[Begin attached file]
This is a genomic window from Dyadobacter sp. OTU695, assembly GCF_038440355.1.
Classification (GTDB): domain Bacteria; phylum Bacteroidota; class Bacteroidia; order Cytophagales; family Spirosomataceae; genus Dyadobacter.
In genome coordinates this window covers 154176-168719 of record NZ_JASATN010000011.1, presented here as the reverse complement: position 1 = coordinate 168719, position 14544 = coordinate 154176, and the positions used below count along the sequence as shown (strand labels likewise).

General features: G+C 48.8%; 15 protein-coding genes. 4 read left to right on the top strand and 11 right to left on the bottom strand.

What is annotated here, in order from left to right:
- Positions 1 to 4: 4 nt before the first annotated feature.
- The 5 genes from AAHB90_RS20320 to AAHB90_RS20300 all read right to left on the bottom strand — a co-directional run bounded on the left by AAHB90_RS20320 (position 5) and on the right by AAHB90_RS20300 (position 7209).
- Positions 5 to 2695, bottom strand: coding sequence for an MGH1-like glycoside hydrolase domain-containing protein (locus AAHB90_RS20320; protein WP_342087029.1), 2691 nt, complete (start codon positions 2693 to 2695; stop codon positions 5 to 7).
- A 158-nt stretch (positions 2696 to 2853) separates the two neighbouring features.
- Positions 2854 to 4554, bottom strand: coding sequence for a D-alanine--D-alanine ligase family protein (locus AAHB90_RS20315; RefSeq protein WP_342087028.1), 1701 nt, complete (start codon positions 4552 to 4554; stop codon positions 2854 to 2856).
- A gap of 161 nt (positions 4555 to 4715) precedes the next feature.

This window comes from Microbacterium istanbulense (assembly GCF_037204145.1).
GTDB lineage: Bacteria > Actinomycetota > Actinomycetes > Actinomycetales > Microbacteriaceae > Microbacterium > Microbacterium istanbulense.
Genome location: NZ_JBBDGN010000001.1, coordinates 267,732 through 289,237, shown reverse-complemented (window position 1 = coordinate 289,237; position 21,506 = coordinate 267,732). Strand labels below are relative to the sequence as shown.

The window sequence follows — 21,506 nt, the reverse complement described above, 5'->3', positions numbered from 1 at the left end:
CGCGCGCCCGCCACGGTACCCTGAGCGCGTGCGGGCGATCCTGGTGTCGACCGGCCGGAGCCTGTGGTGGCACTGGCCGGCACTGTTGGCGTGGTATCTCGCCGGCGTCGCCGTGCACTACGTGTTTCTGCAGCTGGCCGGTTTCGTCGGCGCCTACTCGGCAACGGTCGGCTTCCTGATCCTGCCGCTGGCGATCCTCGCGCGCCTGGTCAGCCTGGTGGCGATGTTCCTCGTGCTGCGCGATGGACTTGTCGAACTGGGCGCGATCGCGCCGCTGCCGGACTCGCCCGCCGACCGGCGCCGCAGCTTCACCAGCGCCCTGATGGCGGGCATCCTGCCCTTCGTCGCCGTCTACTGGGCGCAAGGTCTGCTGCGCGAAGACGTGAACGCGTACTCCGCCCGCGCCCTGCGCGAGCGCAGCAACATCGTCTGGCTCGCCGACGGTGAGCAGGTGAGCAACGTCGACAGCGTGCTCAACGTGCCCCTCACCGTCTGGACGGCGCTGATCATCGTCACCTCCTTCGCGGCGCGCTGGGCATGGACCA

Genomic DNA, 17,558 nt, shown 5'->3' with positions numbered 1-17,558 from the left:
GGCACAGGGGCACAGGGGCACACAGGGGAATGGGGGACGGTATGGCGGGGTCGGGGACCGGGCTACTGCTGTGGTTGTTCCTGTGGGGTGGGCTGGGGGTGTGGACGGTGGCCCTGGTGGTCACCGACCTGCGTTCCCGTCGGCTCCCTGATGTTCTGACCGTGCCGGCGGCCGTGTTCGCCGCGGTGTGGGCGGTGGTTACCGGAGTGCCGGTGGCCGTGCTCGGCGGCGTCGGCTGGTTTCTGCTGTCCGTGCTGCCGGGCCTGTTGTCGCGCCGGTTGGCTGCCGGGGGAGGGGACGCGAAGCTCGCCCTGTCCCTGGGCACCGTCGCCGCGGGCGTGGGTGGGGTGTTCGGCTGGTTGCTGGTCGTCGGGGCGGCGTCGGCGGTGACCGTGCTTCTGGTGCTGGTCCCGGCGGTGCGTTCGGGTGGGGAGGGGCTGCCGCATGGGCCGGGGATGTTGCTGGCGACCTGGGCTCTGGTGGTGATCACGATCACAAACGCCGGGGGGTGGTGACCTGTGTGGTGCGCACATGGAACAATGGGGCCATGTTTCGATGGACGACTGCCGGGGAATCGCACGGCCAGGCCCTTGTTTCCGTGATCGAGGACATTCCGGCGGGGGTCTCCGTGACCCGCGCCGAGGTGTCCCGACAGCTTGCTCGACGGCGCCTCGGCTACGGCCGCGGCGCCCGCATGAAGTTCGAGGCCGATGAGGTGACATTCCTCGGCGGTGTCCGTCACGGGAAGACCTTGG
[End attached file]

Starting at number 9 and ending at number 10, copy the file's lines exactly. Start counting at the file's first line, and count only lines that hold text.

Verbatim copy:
- A 158-nt stretch (positions 2696 to 2853) separates the two neighbouring features.
- Positions 2854 to 4554, bottom strand: coding sequence for a D-alanine--D-alanine ligase family protein (locus AAHB90_RS20315; RefSeq protein WP_342087028.1), 1701 nt, complete (start codon positions 4552 to 4554; stop codon positions 2854 to 2856).